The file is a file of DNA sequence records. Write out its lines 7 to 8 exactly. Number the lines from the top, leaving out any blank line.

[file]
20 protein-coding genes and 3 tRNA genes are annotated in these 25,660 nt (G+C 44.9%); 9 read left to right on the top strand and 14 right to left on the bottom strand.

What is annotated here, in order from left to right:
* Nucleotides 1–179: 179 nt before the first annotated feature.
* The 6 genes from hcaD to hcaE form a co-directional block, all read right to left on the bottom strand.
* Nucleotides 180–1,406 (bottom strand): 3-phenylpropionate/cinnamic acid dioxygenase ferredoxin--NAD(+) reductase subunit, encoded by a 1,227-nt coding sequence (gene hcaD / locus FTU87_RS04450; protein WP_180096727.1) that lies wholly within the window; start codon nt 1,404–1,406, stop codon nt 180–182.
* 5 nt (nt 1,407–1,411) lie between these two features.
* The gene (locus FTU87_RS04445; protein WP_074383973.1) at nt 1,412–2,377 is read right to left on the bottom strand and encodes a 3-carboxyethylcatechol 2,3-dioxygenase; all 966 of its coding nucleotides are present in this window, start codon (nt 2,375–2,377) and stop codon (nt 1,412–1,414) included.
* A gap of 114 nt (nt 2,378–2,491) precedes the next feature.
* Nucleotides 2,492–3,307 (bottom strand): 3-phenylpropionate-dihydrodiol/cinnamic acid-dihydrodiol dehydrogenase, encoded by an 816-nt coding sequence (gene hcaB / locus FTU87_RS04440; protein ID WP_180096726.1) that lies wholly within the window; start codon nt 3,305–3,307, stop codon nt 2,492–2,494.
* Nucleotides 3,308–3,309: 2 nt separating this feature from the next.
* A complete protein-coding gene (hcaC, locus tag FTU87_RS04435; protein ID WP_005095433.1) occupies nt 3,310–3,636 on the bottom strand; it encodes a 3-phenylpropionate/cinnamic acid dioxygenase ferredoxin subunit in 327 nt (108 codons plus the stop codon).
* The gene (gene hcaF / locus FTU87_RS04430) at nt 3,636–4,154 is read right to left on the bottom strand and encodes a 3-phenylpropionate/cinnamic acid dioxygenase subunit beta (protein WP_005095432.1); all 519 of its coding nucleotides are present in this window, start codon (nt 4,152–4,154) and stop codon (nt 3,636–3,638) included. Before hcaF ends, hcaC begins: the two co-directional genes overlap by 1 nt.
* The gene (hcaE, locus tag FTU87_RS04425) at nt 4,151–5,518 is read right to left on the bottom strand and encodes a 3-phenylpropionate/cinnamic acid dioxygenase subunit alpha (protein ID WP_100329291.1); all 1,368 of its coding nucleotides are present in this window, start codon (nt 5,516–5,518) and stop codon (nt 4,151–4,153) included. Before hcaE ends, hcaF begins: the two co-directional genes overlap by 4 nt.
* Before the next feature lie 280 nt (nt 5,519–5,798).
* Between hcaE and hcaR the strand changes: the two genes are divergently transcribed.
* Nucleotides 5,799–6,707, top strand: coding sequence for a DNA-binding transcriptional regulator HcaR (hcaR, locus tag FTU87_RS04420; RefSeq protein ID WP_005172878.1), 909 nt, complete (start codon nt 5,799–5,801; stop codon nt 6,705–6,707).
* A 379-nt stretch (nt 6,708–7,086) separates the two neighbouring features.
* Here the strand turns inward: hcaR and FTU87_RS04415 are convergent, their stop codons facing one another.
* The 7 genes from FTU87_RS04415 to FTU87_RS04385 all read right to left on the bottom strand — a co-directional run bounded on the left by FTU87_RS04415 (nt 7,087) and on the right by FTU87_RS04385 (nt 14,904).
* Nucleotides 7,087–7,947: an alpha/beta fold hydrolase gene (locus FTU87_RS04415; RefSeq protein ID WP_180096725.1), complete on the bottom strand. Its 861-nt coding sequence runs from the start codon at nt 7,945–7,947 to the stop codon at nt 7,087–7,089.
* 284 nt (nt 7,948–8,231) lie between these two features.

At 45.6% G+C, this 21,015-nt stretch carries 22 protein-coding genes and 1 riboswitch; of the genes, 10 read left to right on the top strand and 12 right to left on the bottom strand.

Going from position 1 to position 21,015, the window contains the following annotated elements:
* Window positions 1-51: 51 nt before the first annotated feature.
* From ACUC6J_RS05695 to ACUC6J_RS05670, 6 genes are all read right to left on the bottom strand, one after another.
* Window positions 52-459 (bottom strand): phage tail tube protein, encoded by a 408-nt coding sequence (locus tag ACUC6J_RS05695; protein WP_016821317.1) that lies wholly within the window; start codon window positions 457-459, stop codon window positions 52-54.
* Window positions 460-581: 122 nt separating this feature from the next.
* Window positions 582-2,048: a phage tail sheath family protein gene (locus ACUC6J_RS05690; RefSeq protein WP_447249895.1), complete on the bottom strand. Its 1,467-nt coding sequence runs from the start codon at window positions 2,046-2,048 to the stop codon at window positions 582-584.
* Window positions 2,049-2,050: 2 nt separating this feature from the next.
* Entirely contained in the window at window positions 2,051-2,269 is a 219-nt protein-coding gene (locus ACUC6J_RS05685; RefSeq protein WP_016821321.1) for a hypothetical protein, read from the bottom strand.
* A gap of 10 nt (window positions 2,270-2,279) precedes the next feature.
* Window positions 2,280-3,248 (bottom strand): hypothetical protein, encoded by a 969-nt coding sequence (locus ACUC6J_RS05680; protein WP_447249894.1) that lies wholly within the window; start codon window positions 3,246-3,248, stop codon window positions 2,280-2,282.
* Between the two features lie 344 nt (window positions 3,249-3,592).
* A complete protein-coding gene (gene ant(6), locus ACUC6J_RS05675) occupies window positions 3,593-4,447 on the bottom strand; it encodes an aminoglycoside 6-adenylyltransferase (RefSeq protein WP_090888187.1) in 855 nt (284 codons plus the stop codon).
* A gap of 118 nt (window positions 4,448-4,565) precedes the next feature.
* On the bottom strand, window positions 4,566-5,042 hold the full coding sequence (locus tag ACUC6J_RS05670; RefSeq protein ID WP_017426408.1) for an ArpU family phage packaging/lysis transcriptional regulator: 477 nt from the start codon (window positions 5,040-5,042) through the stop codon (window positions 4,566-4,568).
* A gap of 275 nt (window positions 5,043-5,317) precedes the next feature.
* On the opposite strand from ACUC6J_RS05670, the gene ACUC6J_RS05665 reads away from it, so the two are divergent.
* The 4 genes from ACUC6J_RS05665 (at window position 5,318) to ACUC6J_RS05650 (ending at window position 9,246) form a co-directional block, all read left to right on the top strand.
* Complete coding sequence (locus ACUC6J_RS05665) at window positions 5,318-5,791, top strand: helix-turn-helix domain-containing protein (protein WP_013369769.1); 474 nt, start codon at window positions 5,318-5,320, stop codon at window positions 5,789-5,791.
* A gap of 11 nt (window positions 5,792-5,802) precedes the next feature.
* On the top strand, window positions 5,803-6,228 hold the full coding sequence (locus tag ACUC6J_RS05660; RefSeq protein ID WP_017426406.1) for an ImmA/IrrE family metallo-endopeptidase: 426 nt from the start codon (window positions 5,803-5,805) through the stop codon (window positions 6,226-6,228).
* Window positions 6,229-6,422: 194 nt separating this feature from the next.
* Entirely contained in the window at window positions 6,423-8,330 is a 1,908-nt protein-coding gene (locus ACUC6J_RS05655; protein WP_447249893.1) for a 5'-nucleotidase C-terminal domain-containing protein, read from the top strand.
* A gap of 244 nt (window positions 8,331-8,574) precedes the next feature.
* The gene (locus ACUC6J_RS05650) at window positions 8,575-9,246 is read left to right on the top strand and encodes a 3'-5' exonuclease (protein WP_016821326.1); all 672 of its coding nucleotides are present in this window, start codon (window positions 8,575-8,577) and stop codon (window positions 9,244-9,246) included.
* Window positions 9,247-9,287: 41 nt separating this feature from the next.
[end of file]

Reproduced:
* The gene (locus FTU87_RS04445; protein WP_074383973.1) at nt 1,412–2,377 is read right to left on the bottom strand and encodes a 3-carboxyethylcatechol 2,3-dioxygenase; all 966 of its coding nucleotides are present in this window, start codon (nt 2,375–2,377) and stop codon (nt 1,412–1,414) included.
* A gap of 114 nt (nt 2,378–2,491) precedes the next feature.